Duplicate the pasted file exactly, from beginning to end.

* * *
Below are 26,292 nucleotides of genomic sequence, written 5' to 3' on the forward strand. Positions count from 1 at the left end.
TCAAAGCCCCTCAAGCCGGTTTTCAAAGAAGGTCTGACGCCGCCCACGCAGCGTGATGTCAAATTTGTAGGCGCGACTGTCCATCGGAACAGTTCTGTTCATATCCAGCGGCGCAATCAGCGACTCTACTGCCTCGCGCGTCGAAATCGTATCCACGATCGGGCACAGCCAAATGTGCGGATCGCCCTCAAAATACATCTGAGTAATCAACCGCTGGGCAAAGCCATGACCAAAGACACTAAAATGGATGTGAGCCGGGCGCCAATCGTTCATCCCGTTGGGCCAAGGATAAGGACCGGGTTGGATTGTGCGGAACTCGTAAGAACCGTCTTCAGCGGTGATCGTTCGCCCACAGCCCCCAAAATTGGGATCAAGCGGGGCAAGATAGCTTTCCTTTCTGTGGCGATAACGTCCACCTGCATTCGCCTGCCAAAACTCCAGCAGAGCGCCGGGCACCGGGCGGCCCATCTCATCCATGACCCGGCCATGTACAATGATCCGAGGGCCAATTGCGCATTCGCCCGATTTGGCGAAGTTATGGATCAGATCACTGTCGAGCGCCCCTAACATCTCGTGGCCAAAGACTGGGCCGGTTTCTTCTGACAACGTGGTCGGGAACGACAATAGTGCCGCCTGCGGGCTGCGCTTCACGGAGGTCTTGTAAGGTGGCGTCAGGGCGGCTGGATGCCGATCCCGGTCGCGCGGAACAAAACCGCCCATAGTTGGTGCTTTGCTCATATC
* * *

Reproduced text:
Below are 26,292 nucleotides of genomic sequence, written 5' to 3' on the forward strand. Positions count from 1 at the left end.
TCAAAGCCCCTCAAGCCGGTTTTCAAAGAAGGTCTGACGCCGCCCACGCAGCGTGATGTCAAATTTGTAGGCGCGACTGTCCATCGGAACAGTTCTGTTCATATCCAGCGGCGCAATCAGCGACTCTACTGCCTCGCGCGTCGAAATCGTATCCACGATCGGGCACAGCCAAATGTGCGGATCGCCCTCAAAATACATCTGAGTAATCAACCGCTGGGCAAAGCCATGACCAAAGACACTAAAATGGATGTGAGCCGGGCGCCAATCGTTCATCCCGTTGGGCCAAGGATAAGGACCGGGTTGGATTGTGCGGAACTCGTAAGAACCGTCTTCAGCGGTGATCGTTCGCCCACAGCCCCCAAAATTGGGATCAAGCGGGGCAAGATAGCTTTCCTTTCTGTGGCGATAACGTCCACCTGCATTCGCCTGCCAAAACTCCAGCAGAGCGCCGGGCACCGGGCGGCCCATCTCATCCATGACCCGGCCATGTACAATGATCCGAGGGCCAATTGCGCATTCGCCCGATTTGGCGAAGTTATGGATCAGATCACTGTCGAGCGCCCCTAACATCTCGTGGCCAAAGACTGGGCCGGTTTCTTCTGACAACGTGGTCGGGAACGACAATAGTGCCGCCTGCGGGCTGCGCTTCACGGAGGTCTTGTAAGGTGGCGTCAGGGCGGCTGGATGCCGATCCCGGTCGCGCGGAACAAAACCGCCCATAGTTGGTGCTTTGCTCATATC